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Substituting Statutory Holidays to Advance Equity, Diversity and Inclusion in Workplaces

June 8, 2021

EDI and Ontario’s Statutory Holidays

Ontario has nine public holidays, often known as “statutory holidays”, but have you ever thought about why we observe each of those days and whether those particular holidays make sense in our increasingly diverse workplaces?

Most of us are aware of the religious significance of holidays like Good Friday and Christmas Day but what about the others?

These are Ontario’s current public holidays:

  1. New Year’s Day
  2. Family Day
  3. Good Friday
  4. Victoria Day
  5. Canada Day
  6. Labour Day
  7. Thanksgiving Day
  8. Christmas Day
  9. Boxing Day

While these days are often used for religious observances, extra time off or a chance to enjoy time with families, for some people several of these holidays are at best irrelevant and, at worst, associated with pain and sorrow given their historical meaning. (For background on the connection between colonialism, Victoria Day and Canada Day, I encourage you to read the recent blog post by our EDI intern, Hannah Tarr.)

But there is a way to create days that suit the diverse employee needs. Employers can allow employees to choose days of personal significance in substitution for a statutory holiday. Animikii Indigenous Technology did just that. Their CEO recently changed the company’s public holiday policy to allow employees to honour Indigenous traditions as an act of decolonization.

Substituting Days Off

In most cases, the Ontario Employment Standards Act allows employees to receive public holiday pay while taking a substitute day off. There are exceptions that apply to specific industries, and some employees may be required to work on a public holiday, but there is flexibility for most employees.

A substitute holiday must be scheduled for a day no later than three months after the public holiday for which it was earned, or, with the employee’s written agreement, up to 12 months after the public holiday.

How Do You Implement Flexible Public Holidays?

The best way to implement a substitute day off system is with a policy. We recommend the following:

  • Consider how many days you are prepared to offer as a substitution. For example, do you want to allow substitutions for days like New Year’s Day, Family Day and Thanksgiving that do not have the same cultural or religious significance?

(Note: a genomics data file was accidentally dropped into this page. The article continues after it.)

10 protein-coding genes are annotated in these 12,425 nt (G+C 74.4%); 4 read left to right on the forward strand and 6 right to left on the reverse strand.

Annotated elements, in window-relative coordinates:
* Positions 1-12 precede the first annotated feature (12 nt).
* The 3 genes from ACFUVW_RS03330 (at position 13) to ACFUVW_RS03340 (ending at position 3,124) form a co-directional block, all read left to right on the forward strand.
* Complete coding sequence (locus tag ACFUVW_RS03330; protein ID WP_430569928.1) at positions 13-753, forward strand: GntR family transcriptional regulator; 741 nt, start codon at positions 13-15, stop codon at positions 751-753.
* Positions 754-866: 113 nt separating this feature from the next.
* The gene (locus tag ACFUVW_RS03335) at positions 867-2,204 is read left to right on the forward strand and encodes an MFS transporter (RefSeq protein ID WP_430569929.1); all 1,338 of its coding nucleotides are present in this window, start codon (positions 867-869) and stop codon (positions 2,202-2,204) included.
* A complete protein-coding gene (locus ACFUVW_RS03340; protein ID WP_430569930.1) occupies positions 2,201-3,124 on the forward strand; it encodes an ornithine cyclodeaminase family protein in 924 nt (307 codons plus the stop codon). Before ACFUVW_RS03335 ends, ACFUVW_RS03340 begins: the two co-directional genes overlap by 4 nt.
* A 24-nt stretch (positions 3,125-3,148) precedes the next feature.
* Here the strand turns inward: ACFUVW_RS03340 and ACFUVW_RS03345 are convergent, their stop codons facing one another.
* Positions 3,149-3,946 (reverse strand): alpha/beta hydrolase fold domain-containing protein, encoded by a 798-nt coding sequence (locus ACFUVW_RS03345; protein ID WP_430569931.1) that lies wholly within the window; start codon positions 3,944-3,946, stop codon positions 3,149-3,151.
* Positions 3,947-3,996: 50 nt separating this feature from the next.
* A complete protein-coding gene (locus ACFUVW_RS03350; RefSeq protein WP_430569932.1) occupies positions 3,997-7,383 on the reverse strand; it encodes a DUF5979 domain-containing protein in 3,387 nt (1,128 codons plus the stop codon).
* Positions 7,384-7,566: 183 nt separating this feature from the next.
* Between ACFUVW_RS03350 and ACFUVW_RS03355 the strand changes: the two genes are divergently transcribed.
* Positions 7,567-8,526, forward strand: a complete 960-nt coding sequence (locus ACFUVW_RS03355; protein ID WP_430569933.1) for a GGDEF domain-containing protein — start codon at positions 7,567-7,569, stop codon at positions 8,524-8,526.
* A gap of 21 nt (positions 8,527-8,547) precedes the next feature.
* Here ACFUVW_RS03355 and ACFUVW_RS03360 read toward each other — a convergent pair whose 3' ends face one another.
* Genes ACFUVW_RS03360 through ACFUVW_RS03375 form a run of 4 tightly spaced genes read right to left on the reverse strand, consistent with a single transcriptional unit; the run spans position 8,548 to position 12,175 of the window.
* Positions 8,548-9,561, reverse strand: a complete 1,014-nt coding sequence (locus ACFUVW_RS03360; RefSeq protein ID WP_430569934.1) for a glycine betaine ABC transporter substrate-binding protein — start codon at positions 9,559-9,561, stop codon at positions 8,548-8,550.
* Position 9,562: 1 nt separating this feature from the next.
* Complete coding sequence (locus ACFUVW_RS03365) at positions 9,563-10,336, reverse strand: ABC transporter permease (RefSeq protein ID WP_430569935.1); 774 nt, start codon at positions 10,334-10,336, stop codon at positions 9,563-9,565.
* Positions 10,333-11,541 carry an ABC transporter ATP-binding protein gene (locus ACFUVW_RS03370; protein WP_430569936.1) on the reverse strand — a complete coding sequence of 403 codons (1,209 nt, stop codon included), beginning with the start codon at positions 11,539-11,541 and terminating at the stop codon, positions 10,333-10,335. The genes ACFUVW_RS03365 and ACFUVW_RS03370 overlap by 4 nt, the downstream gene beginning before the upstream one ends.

• Inform employees that they may use substitute days for public holidays. To maintain the spirit of the policy, you may wish to ask employees to choose a substitute day of personal significance, to avoid them be treated as vacation days (e.g., substituting July 2nd for Canada Day to achieve a long weekend).
  • Create a statutory holiday substitution form for employees to submit their requests in advance, preferably at the beginning of the year, to enable certainty in scheduling.
  • Once employees submit their form, those days should generally be considered “locked in”.
  • Let employees know that if they do not request a substitute day off, regular statutory holidays will be the default.

Some employees may still choose to take a regular statutory holiday because the day is meaningful to them, or they may want to be off at the same time as their family or friends. Others may wish to select a different day; one that is based on their culture, faith or other personal reasons.

One advantage of this system is that employees will not have to use vacation days for holidays that are significant to them while being off on days that are not. Many employers are implementing equity, diversity and inclusion measures and allowing flexibility in observing public holidays can be an important part of these measures.